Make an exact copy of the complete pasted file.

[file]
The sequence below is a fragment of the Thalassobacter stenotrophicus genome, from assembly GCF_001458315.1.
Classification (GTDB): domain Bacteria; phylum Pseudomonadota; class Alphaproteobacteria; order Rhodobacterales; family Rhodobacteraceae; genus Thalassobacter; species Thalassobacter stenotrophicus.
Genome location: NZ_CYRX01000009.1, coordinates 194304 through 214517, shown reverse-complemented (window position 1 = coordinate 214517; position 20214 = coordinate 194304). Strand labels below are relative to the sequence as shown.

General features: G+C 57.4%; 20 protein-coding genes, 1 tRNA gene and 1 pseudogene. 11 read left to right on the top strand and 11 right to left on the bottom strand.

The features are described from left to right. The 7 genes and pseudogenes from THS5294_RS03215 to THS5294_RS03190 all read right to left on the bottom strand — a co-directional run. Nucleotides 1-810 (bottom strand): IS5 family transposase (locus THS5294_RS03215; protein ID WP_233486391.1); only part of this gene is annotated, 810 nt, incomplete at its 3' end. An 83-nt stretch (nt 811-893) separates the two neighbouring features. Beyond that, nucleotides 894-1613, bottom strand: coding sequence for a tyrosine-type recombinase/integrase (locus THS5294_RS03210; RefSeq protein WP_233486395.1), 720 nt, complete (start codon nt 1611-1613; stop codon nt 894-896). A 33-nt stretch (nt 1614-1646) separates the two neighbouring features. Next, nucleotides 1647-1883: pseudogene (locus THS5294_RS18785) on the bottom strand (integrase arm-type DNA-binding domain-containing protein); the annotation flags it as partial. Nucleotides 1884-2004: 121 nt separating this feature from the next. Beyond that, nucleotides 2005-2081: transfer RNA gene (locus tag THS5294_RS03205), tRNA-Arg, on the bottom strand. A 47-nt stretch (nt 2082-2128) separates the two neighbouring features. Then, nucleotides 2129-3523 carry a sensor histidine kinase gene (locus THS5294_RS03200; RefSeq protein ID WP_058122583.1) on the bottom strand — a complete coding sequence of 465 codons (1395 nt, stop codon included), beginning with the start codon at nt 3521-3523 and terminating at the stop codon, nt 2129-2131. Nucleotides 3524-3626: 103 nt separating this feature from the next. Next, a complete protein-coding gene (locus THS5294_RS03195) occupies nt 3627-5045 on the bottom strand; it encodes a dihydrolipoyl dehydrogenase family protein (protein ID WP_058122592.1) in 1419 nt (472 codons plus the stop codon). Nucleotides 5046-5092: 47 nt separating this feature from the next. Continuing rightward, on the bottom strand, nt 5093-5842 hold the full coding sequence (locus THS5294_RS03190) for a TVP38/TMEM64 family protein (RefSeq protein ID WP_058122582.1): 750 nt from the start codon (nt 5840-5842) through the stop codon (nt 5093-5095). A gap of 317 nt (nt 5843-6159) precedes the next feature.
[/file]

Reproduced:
The sequence below is a fragment of the Thalassobacter stenotrophicus genome, from assembly GCF_001458315.1.
Classification (GTDB): domain Bacteria; phylum Pseudomonadota; class Alphaproteobacteria; order Rhodobacterales; family Rhodobacteraceae; genus Thalassobacter; species Thalassobacter stenotrophicus.
Genome location: NZ_CYRX01000009.1, coordinates 194304 through 214517, shown reverse-complemented (window position 1 = coordinate 214517; position 20214 = coordinate 194304). Strand labels below are relative to the sequence as shown.

General features: G+C 57.4%; 20 protein-coding genes, 1 tRNA gene and 1 pseudogene. 11 read left to right on the top strand and 11 right to left on the bottom strand.

The features are described from left to right. The 7 genes and pseudogenes from THS5294_RS03215 to THS5294_RS03190 all read right to left on the bottom strand — a co-directional run. Nucleotides 1-810 (bottom strand): IS5 family transposase (locus THS5294_RS03215; protein ID WP_233486391.1); only part of this gene is annotated, 810 nt, incomplete at its 3' end. An 83-nt stretch (nt 811-893) separates the two neighbouring features. Beyond that, nucleotides 894-1613, bottom strand: coding sequence for a tyrosine-type recombinase/integrase (locus THS5294_RS03210; RefSeq protein WP_233486395.1), 720 nt, complete (start codon nt 1611-1613; stop codon nt 894-896). A 33-nt stretch (nt 1614-1646) separates the two neighbouring features. Next, nucleotides 1647-1883: pseudogene (locus THS5294_RS18785) on the bottom strand (integrase arm-type DNA-binding domain-containing protein); the annotation flags it as partial. Nucleotides 1884-2004: 121 nt separating this feature from the next. Beyond that, nucleotides 2005-2081: transfer RNA gene (locus tag THS5294_RS03205), tRNA-Arg, on the bottom strand. A 47-nt stretch (nt 2082-2128) separates the two neighbouring features. Then, nucleotides 2129-3523 carry a sensor histidine kinase gene (locus THS5294_RS03200; RefSeq protein ID WP_058122583.1) on the bottom strand — a complete coding sequence of 465 codons (1395 nt, stop codon included), beginning with the start codon at nt 3521-3523 and terminating at the stop codon, nt 2129-2131. Nucleotides 3524-3626: 103 nt separating this feature from the next. Next, a complete protein-coding gene (locus THS5294_RS03195) occupies nt 3627-5045 on the bottom strand; it encodes a dihydrolipoyl dehydrogenase family protein (protein ID WP_058122592.1) in 1419 nt (472 codons plus the stop codon). Nucleotides 5046-5092: 47 nt separating this feature from the next. Continuing rightward, on the bottom strand, nt 5093-5842 hold the full coding sequence (locus THS5294_RS03190) for a TVP38/TMEM64 family protein (RefSeq protein ID WP_058122582.1): 750 nt from the start codon (nt 5840-5842) through the stop codon (nt 5093-5095). A gap of 317 nt (nt 5843-6159) precedes the next feature.